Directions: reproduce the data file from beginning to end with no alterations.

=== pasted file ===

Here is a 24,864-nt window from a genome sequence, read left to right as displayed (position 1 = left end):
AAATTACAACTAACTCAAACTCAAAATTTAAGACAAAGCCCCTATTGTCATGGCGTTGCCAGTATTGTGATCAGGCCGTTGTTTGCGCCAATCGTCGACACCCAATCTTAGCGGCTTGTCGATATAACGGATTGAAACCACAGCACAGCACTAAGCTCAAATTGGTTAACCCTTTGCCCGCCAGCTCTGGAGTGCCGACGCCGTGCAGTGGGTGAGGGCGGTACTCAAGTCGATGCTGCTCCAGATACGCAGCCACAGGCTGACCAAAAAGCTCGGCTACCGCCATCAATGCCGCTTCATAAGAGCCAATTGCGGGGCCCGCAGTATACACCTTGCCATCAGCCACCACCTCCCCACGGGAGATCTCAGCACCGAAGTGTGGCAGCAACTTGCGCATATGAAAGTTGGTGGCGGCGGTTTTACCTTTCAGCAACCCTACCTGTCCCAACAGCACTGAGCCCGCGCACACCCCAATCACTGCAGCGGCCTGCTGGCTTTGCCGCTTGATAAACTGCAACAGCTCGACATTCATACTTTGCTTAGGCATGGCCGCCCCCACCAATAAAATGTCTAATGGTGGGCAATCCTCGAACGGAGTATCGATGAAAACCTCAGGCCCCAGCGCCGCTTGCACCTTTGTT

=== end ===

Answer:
Here is a 24,864-nt window from a genome sequence, read left to right as displayed (position 1 = left end):
AAATTACAACTAACTCAAACTCAAAATTTAAGACAAAGCCCCTATTGTCATGGCGTTGCCAGTATTGTGATCAGGCCGTTGTTTGCGCCAATCGTCGACACCCAATCTTAGCGGCTTGTCGATATAACGGATTGAAACCACAGCACAGCACTAAGCTCAAATTGGTTAACCCTTTGCCCGCCAGCTCTGGAGTGCCGACGCCGTGCAGTGGGTGAGGGCGGTACTCAAGTCGATGCTGCTCCAGATACGCAGCCACAGGCTGACCAAAAAGCTCGGCTACCGCCATCAATGCCGCTTCATAAGAGCCAATTGCGGGGCCCGCAGTATACACCTTGCCATCAGCCACCACCTCCCCACGGGAGATCTCAGCACCGAAGTGTGGCAGCAACTTGCGCATATGAAAGTTGGTGGCGGCGGTTTTACCTTTCAGCAACCCTACCTGTCCCAACAGCACTGAGCCCGCGCACACCCCAATCACTGCAGCGGCCTGCTGGCTTTGCCGCTTGATAAACTGCAACAGCTCGACATTCATACTTTGCTTAGGCATGGCCGCCCCCACCAATAAAATGTCTAATGGTGGGCAATCCTCGAACGGAGTATCGATGAAAACCTCAGGCCCCAGCGCCGCTTGCACCTTTGTT